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Good overview and review and hopefully setting up for the remaining classes ...

Thanks 

I very much enjoyed this lecture

more relevant to me 

 

I'm not using radios so no data rate to report

no I have not studied that standard

I am not using any radios or freq at this time

planning on it for the future

yesterday was okay 

hoping for more useful info (to me specifically) today

thanks Paul; evcellent presentation

Iron

better late than never. hello from sunny miami.

Currently using only 915 FHSS

Iron

Interesting stuff... Worked with some of this since the beginning and have tried to ignore the details...-- oh well!

Iron

Catching up -- had to miss the first lectures.

Iron

Sorry.  See the slide 10 typo was already caught.  Might want to update the slide deck.

I too had to miss the live lecture, thanks for the archives.

Iron

@Ann - both 915 MHz and 2.4 GHz

Iron

Great to have access to the recorded sessions!

Iron

Missed the live lecture today...

Iron

Thanks for the information

Iron

well well, thats about time for today.

see you all tomorrow.

Paul.

 

Blogger

thats preamble:  PREAMBLE

Blogger

yes, there is a sync preable in every packet.  Its important

and everything does hang on it.  We'll discuss that in quite

a bit of detail tomorrow.

Blogger

Is there a synchronization preample in every packet? Seems like everything hangs on it.

Iron

Excellent comment about the clocks!!  That is right

the clocks must be very stable for a number of reasons.

There are the obvious RF and frequency tuning reasons,

there are the less obvious network synchronization and

message synch reasons too.  An Rx node can drift in time

from a Tx node.  That can matter.

 

Blogger

o-pqsk - the offset part, I think,

but am not sure, that the offset

keeps the signal AC neutral, ie no

DC offset in the transmitted signal.

Blogger

@Paul: Wow! Better hope our clocks are stable. By the way, I now note that the relationship between the chip values for 8 and 9 is not unique: every single row in the table is the row above it shifted right by 2.

Iron

I suppose the reason why cellphone radio networks uses GPS disciplined clock to maintain sychnoniztion for chip demodulation.

Iron

The Lecturer appears to have limited this lecture to a 6 year old version (year 2006) of the IEEE 802.15.4 standard. The year 2011 version (IEEE 802.15.4 - 2011) has many more modulation types and frequency bands defined in the standard. And since the year 2011 release, several more have been defined in the 802.15.4f and 802.15.4g standards.

Iron

@kraig:  that old radio still works.

Blogger

@mr.e  excellent observation.  No chips are not

like HDLC bit stuffing.  There are not codes to maintain

sync on these radios.  Synch is established at the transmit

header start - then and only then, CRC at the end is used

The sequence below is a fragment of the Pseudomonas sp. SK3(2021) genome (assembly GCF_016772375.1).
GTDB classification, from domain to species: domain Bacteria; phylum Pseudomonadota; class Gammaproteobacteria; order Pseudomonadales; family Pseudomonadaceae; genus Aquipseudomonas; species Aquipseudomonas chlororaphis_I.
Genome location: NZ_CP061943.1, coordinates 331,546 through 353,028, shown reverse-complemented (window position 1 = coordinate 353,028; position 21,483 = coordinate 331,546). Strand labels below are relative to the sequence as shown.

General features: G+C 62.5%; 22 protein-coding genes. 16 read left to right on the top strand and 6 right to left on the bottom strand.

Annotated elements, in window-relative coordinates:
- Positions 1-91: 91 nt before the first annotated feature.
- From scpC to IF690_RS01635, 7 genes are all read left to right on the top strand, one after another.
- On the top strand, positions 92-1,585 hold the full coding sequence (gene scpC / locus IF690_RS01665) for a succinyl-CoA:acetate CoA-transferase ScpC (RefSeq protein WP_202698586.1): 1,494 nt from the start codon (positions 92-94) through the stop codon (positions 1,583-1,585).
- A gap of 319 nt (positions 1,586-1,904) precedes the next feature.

to validate a whole packet.  In between, its the wild-wild-west

of data transmission.   For the small radios that is...

Blogger

The advantage of using 802.15.4 even on your

own network  - other than interoperability - is

the standard's robustness.  Many vendors support

the modulation standard - and its good.  One can

experiment with shorter chip lengths and code, but

one does so at the gain of higher data through put and

the loss of data integrity.

 

Blogger

@Paul: concerning the unique decoding of chips: I expected to see limited repeated sequences of 0s or 1s so that synchronization could be more easily maintained. In some modulation schemes bit stuffing is used to do this. However, I also expected to see unique overall sequencing of groups of 0s and 1s in the chip values for each of the data symbols. This is apparently not the case. For example, at 915MHz on slide 14, the chip values for data symbol 9 are identical to those for data symbol 8, but two bit times later (9's chip values lag those of 8 by 2 bit times). So 8 starts 01101 and 9 starts 0001101. I would think this would cause problems maintaining sync. Are there other symbols that resync the bit values that make up the chips?

Iron

@jdbc - yes that's good.  The chip coding

is special - its not arbitrary.  Its considered

an orthogonal code - there is a name for this

type of coding - its not coming to my mind right

now, perhaps someone will look it up - this is

information theory stuff...

Blogger

What's the advantage to use the offset in O-QPSK?

Iron

@levitondave  -  Yes that's right

well said.

Blogger

Are chip values kind of like ASCII characters in the sense that it takes 1 byte for one ASCII character and for the chip values they may have to be 16 or 32 bits to represent one value?

Iron

Chip rate - this is the DEFINED BY 802.15.4 code

for each symbol.  The chip-rate is not up to a vendor

to decide.  The chips (32 in length for 2.4GHZ) are chosen

in such a way as to be a unique bit configuration such that

their decode may be accomplished even in the face of channel

noise.

Blogger

Very interesting thanks

 

Iron

So it's unlikely that noise would look like a symbol -- possible but not likely?

Gold

The advantage of sending chips instead of just symbols

is a few.  One is that by sending chips, the chip values

themselves are chosen to a) look like noise  and b) be

uniquely decodable.  Thus a symbol decode can be received

in the presence of channel noise, fading and interference.

Blogger

1 Mbps GFSK modulation at 2.4 GHz

Iron

Paul does chip rate mean each chip spits out it's own particular number based on it's 4 bit symbol?

 

Iron

That was a Super Hetrodyne and not the TRF (Tuned Radio Frequence) which would have had more than one tuner. Good Radio.

 

Iron

What is the incentive in using 802.15.4 standard if interoperability is not required for an application... One could achieve higher bit rate without have to spread the signal.. .

Thanks Paul. That was a helpful nice introduction for me to chip values.

Iron

It shows my age as I learned my radio with crystal set ans spark transmitter and coherer detectros.

Iron

Hello everyone,


Yes I noticed slide 15 should read

One 1 bit symbol is mapped to a 15 bit chip. 

A confusing two typos...

Blogger

When the uses Chip rate is he saying that there are that many chips used where each chip has a specific number?

 

Iron